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Ken Dryden gets personal, remembering historic 1972 hockey showdown in “The Series”

Ken Dryden didn’t want to write about the 1972 Summit Series.

Ken Dryden didn’t want to write about the 1972 Summit Series.

The Hall of Fame goalie has, over the past 50 years, helped with projects about the historic games between Canada and Russia, but whenever someone asked him to pen a book on the subject, he politely declined. The stories about have already been told, Dryden said.

Then COVID-19 hit.

With the borders closed and his kids and grandkids living in the U.S., his plans for Christmas 2020 quickly changed.

“So I had a few days where I wasn’t doing what I was imagining that we would be doing. I just said, ‘OK, if I was to write what I’m not going to write, what would I write?’” Dryden told The Canadian Press.

Relying solely on his own memories, he sat down and, “in a kind of a frenzy,” wrote his latest book: “The Series: What I Remember, What it Felt Like, What it Feels Like Now.” The hardcover was published Tuesday by McClelland & Stewart.

“It was unexpected, but it was fun to try to put it all together,” Dryden said.

Over 192 beautiful pages, the book combines one player’s memories of the Summit Series with photos, letters and other mementoes to give the reader a deeply personal glimpse at eight games that united a nation.

There’s a postcard sent to Timmins, Ont., by a Canadian who attended a game in Moscow. There are editorial cartoons that depicted the differences between Canadian and Russian hockey fans. There’s a scrap of envelope on which Canadian winger Frank Mahovlich drew up a play.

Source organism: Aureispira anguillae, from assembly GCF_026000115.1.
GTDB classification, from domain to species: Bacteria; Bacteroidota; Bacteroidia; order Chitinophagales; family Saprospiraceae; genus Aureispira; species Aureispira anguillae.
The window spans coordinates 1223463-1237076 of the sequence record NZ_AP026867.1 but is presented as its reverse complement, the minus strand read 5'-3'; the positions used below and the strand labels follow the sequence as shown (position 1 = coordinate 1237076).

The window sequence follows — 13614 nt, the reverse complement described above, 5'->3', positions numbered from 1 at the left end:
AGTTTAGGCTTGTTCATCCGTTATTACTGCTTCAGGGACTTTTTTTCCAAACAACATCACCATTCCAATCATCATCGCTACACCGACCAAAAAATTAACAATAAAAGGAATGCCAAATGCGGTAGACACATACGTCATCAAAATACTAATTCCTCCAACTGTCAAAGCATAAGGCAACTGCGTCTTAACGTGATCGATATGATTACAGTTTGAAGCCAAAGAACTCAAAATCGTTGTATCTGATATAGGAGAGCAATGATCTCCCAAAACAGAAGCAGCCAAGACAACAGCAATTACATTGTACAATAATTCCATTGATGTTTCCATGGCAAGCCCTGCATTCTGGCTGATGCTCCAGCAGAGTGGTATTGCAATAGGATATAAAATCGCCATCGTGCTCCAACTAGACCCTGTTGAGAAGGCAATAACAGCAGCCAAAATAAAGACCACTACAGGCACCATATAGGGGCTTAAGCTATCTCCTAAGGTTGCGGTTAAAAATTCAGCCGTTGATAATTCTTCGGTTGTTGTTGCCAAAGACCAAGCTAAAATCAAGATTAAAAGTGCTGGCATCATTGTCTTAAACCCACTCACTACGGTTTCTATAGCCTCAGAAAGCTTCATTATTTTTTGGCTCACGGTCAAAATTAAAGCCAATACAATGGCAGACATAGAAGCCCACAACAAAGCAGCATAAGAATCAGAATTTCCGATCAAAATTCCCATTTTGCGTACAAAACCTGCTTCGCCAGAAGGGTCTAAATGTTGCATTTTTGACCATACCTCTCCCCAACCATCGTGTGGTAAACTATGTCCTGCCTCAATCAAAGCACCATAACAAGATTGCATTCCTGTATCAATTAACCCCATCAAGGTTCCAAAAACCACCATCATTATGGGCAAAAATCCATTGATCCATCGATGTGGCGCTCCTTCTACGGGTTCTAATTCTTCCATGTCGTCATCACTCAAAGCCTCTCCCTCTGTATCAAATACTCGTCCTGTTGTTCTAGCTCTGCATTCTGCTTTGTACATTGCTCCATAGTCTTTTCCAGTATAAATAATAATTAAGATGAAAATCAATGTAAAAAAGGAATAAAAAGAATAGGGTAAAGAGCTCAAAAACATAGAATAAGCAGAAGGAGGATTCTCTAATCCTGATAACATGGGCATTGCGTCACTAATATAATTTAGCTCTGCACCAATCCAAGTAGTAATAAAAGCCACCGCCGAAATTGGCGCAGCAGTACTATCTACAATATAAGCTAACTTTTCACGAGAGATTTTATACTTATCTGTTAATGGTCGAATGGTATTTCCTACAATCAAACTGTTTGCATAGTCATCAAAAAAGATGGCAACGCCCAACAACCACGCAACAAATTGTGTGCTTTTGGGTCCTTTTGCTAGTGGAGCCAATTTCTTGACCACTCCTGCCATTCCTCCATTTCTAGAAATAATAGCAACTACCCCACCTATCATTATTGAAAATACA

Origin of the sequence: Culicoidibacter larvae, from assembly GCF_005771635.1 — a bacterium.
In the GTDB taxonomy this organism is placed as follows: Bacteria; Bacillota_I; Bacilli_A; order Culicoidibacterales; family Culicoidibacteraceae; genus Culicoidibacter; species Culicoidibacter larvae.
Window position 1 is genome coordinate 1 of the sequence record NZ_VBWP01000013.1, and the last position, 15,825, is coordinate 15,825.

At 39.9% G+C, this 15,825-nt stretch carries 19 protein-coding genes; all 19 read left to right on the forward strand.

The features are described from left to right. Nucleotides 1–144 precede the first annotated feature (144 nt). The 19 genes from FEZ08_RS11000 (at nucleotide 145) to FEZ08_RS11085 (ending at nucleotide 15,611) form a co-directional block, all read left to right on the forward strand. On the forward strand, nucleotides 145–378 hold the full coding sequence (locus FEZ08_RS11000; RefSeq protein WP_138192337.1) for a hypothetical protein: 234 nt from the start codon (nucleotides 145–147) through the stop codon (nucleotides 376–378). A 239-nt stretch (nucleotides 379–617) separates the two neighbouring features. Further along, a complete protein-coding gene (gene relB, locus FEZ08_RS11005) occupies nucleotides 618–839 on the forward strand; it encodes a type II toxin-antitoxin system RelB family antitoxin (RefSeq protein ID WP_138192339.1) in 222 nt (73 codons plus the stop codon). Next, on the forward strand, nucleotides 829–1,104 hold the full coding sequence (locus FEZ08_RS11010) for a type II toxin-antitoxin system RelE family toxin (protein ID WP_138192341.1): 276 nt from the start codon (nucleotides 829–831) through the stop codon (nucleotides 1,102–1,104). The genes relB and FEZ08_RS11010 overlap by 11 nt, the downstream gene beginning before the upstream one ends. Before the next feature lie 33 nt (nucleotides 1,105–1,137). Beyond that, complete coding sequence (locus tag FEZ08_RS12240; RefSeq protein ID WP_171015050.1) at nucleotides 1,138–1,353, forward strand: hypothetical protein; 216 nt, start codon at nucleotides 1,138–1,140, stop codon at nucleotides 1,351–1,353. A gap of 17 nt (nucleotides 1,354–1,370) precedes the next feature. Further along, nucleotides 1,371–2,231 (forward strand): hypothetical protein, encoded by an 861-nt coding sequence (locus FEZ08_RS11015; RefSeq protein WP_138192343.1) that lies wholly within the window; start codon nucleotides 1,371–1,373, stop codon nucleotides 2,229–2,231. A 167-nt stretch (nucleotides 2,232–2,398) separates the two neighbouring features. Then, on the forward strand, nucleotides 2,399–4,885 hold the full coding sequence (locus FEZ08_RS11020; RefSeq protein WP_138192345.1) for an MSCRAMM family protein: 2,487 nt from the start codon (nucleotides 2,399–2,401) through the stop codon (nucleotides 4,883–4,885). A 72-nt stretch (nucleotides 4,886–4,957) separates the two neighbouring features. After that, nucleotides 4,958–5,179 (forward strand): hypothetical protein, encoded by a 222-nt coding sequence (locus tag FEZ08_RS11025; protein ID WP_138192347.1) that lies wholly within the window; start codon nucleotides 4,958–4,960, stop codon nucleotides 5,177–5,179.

Some of the photos and objects surprised Dryden as he worked on the book, including a black-and-white photo taken at Simpsons department store in Toronto that shows hundreds of people watching, rapt, as the drama of Game 8 played out nearly 7,500 kilometres away.

These are the images Dryden and the rest of the team didn’t get to see nearly 50 years ago.

“It’s like ‘holy cow,’” he said. “We were in Moscow at that time. I would never have guessed that people would be watching in quite that way.”

Another item that captured Dryden’s attention was a journal entry from a young Igor Kuperman, chronicling in Russian every detail of Game 5, from the goals to the jerseys worn by each side.

In the entry, the author saw a universal experience.

“This is exactly the kind of thing that a kid in Red Deer would do who was just following this kind of a series,” he said. “They would do it with the same kind of love and commitment, and they would do it in their own way. But it would express the same thing.”

Dryden lets readers into his own personal journey, too, detailing in vivid colour what he remembers — and what he doesn’t — of the late summer and fall of 1972, including the moments before Game 1.

“I don’t remember flying to Montreal. I don’t remember the day of the game. I don’t remember the dressing room,” he writes. “All I remember is a feeling the kept building and building, growing and growing. It’s what happens before a Stanley Cup series, before a Stanley Cup final, but not like this.

“It built to where it couldn’t build anymore, grew to where it had no place left to grown, then it built and grew some more.”

They are details that transport a reader not only back to 1972 but to the ice, inside the helmet of a goalie who helped write history.

Dryden wanted his latest book to tell the story of the Summit Series in a way that people who didn’t experience the games nearly 50 years ago would understand.

“The only way to do it would be as if to put them there, to literally put them there in that moment,” he said. “And the moment, of course, isn’t just the moment, it’s the lead-in moments up to that.

“And so what would have been inside us as players? What would have been inside us as 22 million Canadians at that particular moment that made us react the way we did? And to generate the kind of vehement and vivid memories that have come from it.”